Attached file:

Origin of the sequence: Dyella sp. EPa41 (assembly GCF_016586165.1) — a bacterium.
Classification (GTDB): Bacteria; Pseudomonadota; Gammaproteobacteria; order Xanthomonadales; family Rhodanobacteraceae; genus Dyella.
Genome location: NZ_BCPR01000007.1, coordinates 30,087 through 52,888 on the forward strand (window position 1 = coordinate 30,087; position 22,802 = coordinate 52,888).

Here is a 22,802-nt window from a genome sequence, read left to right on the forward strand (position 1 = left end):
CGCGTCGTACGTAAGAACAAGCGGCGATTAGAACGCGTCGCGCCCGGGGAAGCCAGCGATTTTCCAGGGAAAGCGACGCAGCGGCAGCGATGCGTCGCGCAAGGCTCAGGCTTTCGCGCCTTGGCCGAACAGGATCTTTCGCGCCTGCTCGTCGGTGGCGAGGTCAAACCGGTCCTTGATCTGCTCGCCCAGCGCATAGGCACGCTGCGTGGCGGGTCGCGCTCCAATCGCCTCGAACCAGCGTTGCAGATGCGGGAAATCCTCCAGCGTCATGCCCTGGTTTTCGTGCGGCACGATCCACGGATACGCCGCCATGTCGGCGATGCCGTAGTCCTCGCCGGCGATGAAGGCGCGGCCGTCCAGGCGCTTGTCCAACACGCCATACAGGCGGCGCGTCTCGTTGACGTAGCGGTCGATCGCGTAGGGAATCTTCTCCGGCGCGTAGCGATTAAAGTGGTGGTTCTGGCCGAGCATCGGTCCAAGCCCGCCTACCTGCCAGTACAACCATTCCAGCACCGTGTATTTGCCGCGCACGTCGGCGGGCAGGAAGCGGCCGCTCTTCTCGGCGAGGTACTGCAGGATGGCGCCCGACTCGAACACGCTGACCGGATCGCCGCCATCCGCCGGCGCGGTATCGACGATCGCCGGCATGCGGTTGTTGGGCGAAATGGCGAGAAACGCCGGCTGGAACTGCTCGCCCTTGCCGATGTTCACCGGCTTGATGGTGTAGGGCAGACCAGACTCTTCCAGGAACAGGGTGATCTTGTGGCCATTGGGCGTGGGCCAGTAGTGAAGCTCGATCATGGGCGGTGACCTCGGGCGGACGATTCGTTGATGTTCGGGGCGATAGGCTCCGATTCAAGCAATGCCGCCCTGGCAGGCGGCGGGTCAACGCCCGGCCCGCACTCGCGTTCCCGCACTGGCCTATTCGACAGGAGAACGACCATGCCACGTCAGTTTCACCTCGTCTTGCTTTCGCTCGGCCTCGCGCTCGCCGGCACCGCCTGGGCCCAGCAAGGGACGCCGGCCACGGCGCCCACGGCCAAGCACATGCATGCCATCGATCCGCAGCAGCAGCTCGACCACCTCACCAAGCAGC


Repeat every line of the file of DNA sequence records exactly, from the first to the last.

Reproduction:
Origin of the sequence: Dyella sp. EPa41 (assembly GCF_016586165.1) — a bacterium.
Classification (GTDB): Bacteria; Pseudomonadota; Gammaproteobacteria; order Xanthomonadales; family Rhodanobacteraceae; genus Dyella.
Genome location: NZ_BCPR01000007.1, coordinates 30,087 through 52,888 on the forward strand (window position 1 = coordinate 30,087; position 22,802 = coordinate 52,888).

Here is a 22,802-nt window from a genome sequence, read left to right on the forward strand (position 1 = left end):
CGCGTCGTACGTAAGAACAAGCGGCGATTAGAACGCGTCGCGCCCGGGGAAGCCAGCGATTTTCCAGGGAAAGCGACGCAGCGGCAGCGATGCGTCGCGCAAGGCTCAGGCTTTCGCGCCTTGGCCGAACAGGATCTTTCGCGCCTGCTCGTCGGTGGCGAGGTCAAACCGGTCCTTGATCTGCTCGCCCAGCGCATAGGCACGCTGCGTGGCGGGTCGCGCTCCAATCGCCTCGAACCAGCGTTGCAGATGCGGGAAATCCTCCAGCGTCATGCCCTGGTTTTCGTGCGGCACGATCCACGGATACGCCGCCATGTCGGCGATGCCGTAGTCCTCGCCGGCGATGAAGGCGCGGCCGTCCAGGCGCTTGTCCAACACGCCATACAGGCGGCGCGTCTCGTTGACGTAGCGGTCGATCGCGTAGGGAATCTTCTCCGGCGCGTAGCGATTAAAGTGGTGGTTCTGGCCGAGCATCGGTCCAAGCCCGCCTACCTGCCAGTACAACCATTCCAGCACCGTGTATTTGCCGCGCACGTCGGCGGGCAGGAAGCGGCCGCTCTTCTCGGCGAGGTACTGCAGGATGGCGCCCGACTCGAACACGCTGACCGGATCGCCGCCATCCGCCGGCGCGGTATCGACGATCGCCGGCATGCGGTTGTTGGGCGAAATGGCGAGAAACGCCGGCTGGAACTGCTCGCCCTTGCCGATGTTCACCGGCTTGATGGTGTAGGGCAGACCAGACTCTTCCAGGAACAGGGTGATCTTGTGGCCATTGGGCGTGGGCCAGTAGTGAAGCTCGATCATGGGCGGTGACCTCGGGCGGACGATTCGTTGATGTTCGGGGCGATAGGCTCCGATTCAAGCAATGCCGCCCTGGCAGGCGGCGGGTCAACGCCCGGCCCGCACTCGCGTTCCCGCACTGGCCTATTCGACAGGAGAACGACCATGCCACGTCAGTTTCACCTCGTCTTGCTTTCGCTCGGCCTCGCGCTCGCCGGCACCGCCTGGGCCCAGCAAGGGACGCCGGCCACGGCGCCCACGGCCAAGCACATGCATGCCATCGATCCGCAGCAGCAGCTCGACCACCTCACCAAGCAGC